Eighth Circuit Holds Emergency Room Doc Is Independent Contractor And Cannot Pursue Discrimination Claims

by Ruth Horvatich

Horvatich, Ruth
(402) 341-3070

If an individual worker is an independent contractor, any claims of discrimination will be precluded, as was recently confirmed by the Eighth Circuit. But it is important to make sure the individual is an independent contractor under the law.

In Glascock v. Linn County Emergency Medicine, PC, a female physician of Iranian origin brought claims against the medical center under Title VII and the Iowa Civil Rights Act alleging discrimination on the basis of sex, pregnancy, and national origin. However, the district court found that the physician was not covered by either Title VII or the Iowa statutes because she was an independent contractor. The Eighth Circuit agreed.

In considering whether the physician was an independent contractor or an employee, the Eighth Circuit first considered whether the physician was able to “control the manner and means” by which her work was completed. The court noted that the issue of control is “less useful” in the context of emergency room physicians than in some other settings because a hospital “must assert a degree of conflicting control over every doctor’s work … to discharge its own professional responsibility to patients,” regardless of whether the physician is an employee or an independent contractor. Regardless, the court found that the degree of control in this case was inconclusive. The medical center set the physician’s schedule based on her stated availability and preferences, urged her to attend monthly meetings, and regularly reviewed her performance to ensure compliance with hospital rules and regulations. However, the physician decided which patients to see and conceded that she was “pretty much on [her] own.”

The Eighth Circuit also considered the factors outlined by the U.S. Supreme Court in Nationwide Mutual Ins. Co. v. Darden. These factors include the following: (1) the skill required; (2) the source of the instrumentalities and tools; (3) the location of the work; (4) the duration of the relationship between the parties; (5) whether the hiring party has the right to assign additional projects to the hired party; (6) the extent of the hired party’s discretion over when and how long to work; (7) the method of payment; (8) the hired party’s role in hiring and paying assistants; (9) whether the work is part of the regular business of the hiring party; (10) whether the hiring party is in business; (11) the provision of employee benefits; and (12) the tax treatment of the hired party.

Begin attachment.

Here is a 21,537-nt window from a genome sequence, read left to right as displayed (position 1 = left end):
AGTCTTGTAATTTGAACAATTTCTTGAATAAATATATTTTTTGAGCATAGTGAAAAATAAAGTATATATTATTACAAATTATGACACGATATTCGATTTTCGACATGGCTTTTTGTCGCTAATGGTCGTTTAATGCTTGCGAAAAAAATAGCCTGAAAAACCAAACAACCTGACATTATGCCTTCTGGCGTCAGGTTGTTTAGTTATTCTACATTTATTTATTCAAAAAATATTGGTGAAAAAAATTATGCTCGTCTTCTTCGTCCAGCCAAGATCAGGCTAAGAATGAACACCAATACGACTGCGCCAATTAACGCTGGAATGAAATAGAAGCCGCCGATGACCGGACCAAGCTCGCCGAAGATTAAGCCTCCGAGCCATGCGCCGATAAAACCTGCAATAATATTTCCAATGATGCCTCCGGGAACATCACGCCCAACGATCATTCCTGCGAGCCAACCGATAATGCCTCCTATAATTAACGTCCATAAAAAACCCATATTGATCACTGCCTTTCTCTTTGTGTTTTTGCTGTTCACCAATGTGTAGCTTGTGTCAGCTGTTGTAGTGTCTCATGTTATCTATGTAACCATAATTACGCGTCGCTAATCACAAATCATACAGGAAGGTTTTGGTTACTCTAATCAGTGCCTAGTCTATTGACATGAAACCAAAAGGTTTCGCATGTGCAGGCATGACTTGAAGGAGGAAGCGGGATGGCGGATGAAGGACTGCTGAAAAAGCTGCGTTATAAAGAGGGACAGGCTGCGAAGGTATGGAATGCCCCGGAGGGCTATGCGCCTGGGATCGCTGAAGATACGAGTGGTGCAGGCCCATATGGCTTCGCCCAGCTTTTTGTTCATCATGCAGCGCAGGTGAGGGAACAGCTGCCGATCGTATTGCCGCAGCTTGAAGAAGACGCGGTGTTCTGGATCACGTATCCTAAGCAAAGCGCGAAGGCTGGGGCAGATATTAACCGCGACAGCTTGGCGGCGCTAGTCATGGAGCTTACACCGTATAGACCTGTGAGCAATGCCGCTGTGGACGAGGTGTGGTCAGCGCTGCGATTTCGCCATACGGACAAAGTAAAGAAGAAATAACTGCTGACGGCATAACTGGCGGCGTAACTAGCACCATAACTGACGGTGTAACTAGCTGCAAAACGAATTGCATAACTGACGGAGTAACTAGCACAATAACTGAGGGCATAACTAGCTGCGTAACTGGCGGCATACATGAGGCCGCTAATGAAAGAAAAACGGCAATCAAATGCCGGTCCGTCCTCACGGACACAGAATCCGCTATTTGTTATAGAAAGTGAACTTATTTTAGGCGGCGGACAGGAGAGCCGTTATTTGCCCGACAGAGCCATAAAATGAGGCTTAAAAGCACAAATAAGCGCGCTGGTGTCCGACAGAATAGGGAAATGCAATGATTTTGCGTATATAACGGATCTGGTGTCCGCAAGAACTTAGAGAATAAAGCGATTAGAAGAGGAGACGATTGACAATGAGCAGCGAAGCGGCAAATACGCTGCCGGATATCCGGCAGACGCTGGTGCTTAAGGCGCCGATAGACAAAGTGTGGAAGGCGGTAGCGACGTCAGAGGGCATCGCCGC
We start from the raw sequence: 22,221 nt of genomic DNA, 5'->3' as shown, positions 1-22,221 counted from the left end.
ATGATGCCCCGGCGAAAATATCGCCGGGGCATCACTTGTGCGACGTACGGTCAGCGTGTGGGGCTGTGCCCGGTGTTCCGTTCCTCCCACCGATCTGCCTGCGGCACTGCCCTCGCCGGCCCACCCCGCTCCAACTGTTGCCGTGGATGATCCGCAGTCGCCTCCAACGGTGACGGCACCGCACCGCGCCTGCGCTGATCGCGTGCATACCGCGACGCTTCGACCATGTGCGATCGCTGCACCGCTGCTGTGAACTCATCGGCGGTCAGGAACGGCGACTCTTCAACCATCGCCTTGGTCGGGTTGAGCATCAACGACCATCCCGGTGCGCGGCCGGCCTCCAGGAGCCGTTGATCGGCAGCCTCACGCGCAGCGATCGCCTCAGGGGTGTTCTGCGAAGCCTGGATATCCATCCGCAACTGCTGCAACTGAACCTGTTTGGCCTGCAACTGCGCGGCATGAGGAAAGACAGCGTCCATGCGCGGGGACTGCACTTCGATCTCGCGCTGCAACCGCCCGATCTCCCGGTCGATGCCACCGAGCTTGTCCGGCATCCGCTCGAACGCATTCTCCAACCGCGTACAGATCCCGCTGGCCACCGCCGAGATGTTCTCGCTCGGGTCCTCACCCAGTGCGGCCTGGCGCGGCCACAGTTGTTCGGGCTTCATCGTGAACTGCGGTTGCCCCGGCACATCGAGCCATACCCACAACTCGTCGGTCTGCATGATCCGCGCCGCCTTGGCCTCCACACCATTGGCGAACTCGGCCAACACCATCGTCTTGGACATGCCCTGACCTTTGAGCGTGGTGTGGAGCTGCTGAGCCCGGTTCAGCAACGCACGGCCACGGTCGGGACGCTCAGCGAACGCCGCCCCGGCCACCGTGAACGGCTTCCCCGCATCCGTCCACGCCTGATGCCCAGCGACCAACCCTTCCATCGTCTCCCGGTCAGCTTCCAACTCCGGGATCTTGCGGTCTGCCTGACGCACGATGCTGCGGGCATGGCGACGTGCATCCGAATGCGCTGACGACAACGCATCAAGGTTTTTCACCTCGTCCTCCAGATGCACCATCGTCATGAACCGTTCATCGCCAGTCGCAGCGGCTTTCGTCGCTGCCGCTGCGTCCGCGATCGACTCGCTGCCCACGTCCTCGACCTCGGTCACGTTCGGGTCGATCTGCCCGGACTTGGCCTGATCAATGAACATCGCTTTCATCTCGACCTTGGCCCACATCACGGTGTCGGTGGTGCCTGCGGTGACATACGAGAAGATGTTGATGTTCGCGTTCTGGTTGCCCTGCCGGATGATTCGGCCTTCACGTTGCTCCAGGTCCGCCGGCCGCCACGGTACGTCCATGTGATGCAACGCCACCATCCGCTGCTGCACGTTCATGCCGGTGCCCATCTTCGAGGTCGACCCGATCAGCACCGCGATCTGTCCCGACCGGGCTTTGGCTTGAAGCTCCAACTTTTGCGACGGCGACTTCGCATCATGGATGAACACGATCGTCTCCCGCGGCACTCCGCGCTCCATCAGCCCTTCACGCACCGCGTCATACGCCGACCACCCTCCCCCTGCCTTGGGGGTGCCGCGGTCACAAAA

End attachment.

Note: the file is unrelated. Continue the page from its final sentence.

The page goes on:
The court found that these factors supported a conclusion that the physician was an independent contractor. She received no benefits from the medical center and paid her own self-employment taxes. She was licensed at her own expense and had been certified by professional associations, which was a factor that the court stated “weighs heavily in favor of independent contractor status.” The medical center also had no right to assign her additional projects, and she blocked out shifts, specified her preferred work schedule, and traded or gave away shifts without informing the medical center. The court additionally found that the economic realities and terms of her agreement also indicated that she was an independent contractor. The court specifically noted that her agreement lacked any leave or vacation policy, could be terminated at will by either party, and was titled an “Independent Contractor Physician Service Agreement.”

Although other factors may have favored employee status, the court found that they were fewer in number and less in weight than those favoring independent contractor status. These included the fact that although the independent contractor agreement set the “duration of the relationship,” the physician testified that she expected to have a long-term relationship with the medical center and the facts that she received an hourly wage directly from the medical center, and the medical center was in the business of providing contract emergency room physicians to medical centers. The court found that the other factors relating to “source of instrumentalities and tools,” “location of work,” and “the hired party’s role in hiring and paying assistants,” were inapplicable because a third party provided all three.

What does this mean to employers? This is a reminder of the importance of the status of individuals who provide services to your organization. The employer in the above-referenced case was shielded from the physician’s claims of discrimination because of the physician’s status as an independent contractor. This status could also have ramifications in relation to tax laws, workers compensation laws, and wage payment laws. As highlighted by the above case, it is important to note that entering into a contract titled “independent contractor agreement” is helpful, but not sufficient by itself, and not necessarily decisive on the question of whether an individual is, in fact, an independent contractor. It would be beneficial to review independent contractor agreements and go through each of the above factors to assess the likelihood of establishing independent contractor status.

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